Annual Meeting of the Society for Personality and Social Psychology edition:11 location:Las Vegas, USA date:27-30 January 2010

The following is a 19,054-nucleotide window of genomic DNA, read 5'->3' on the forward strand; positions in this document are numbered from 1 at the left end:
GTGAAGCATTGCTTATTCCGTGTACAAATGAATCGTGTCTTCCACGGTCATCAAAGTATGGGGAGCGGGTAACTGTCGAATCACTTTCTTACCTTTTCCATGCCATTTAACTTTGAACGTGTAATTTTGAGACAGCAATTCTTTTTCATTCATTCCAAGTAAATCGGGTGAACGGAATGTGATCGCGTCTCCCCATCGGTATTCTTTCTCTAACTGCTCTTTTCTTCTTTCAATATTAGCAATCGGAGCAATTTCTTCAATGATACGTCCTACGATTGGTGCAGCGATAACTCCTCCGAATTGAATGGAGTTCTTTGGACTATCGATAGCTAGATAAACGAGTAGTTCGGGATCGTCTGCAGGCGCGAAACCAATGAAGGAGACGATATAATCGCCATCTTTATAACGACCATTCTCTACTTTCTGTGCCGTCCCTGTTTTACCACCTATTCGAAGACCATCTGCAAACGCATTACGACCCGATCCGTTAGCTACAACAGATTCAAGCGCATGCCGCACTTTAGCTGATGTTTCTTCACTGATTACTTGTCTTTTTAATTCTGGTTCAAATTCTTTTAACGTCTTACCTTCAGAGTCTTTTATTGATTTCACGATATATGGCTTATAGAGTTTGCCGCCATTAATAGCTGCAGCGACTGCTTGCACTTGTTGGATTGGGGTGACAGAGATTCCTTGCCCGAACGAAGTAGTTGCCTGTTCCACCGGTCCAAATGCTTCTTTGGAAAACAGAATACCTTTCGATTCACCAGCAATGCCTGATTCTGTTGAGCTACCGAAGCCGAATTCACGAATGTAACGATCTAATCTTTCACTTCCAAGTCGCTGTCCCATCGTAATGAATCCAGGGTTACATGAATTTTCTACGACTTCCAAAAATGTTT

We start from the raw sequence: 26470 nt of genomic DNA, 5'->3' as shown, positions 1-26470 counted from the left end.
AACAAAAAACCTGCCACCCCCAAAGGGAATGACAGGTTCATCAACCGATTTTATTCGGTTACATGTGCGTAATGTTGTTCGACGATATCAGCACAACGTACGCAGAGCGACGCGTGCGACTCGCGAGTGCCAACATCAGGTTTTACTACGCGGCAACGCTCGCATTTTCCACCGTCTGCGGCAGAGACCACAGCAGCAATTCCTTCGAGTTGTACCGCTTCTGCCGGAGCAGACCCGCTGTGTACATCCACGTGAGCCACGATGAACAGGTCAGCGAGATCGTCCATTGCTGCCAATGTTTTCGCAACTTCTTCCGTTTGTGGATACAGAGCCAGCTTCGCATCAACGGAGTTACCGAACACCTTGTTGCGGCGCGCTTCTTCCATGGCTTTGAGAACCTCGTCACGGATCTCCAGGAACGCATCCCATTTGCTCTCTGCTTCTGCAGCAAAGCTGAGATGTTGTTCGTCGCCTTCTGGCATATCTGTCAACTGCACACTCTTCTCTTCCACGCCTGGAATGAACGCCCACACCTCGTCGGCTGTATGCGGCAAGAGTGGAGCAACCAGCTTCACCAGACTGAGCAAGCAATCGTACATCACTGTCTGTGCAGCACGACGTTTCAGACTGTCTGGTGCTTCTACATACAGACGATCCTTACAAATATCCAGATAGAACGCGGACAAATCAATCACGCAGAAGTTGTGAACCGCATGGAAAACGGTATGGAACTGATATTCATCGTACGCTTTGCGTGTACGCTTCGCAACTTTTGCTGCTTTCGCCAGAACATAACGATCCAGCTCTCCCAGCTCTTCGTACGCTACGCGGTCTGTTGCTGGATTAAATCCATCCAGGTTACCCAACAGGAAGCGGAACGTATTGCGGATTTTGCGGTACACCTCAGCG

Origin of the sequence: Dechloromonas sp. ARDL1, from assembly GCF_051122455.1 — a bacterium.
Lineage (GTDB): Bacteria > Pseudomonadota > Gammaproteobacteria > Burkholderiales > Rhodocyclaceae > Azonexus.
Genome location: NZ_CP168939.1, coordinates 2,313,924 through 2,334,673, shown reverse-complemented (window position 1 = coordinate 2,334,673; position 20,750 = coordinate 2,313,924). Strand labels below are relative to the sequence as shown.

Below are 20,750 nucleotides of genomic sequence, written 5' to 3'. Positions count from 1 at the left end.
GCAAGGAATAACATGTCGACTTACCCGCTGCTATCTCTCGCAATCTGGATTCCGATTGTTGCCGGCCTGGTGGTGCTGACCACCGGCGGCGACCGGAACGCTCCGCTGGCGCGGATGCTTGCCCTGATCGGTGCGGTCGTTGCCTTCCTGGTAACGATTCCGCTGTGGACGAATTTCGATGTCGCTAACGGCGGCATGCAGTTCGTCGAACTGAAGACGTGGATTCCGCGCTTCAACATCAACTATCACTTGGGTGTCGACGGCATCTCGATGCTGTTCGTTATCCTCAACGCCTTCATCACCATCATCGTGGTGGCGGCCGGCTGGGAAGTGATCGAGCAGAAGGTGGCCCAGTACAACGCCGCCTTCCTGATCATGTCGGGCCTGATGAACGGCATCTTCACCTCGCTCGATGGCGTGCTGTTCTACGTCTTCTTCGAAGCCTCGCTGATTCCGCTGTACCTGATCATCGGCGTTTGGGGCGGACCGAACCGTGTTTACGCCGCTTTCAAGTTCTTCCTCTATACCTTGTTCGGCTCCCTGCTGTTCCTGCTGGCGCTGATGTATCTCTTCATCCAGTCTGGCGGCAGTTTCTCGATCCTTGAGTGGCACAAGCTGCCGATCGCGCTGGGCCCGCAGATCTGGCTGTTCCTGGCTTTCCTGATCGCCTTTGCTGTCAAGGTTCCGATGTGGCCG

When people say that two groups (X and Y) differ, they may say that group X possesses a characteristic more than group Y or that group Y possesses the characteristic less than group X. These descriptions are logically equivalent: If that X possesses a characteristic more than Y, Y possesses it less than X. We examined whether (X > Y) and (Y < X) are also psychologically equivalent. In Study 1 (N = 302), participants filled out a survey consisting of comparative statements about men and women. They agreed more with (X > Y) statements than with (Y < X) statements, regardless of the valence of the characteristics being described or the stereotype-consistency of the statements. In Study 2 (N = 100), participants responded more favorably to a newspaper article comparing younger and older employees and including (X > Y) statements than to a newspaper article including (Y < X) statements. Participants in Study 3 (N = 216) freely listed gender differences. They listed more desirable characteristics when thinking of traits that one gender possessed more than the other than when thinking of traits that one gender possessed less than the other. Finally, Study 4 (N = 104) suggests that the relatively unfavorably responses to (Y < X) statements may be due to the particularly unfavorable view of at least one of the groups being compared than these statements communicate. Implications of the ‘more is better than less’ phenomenon for effective verbal communication, impression management and questionnaire design are discussed.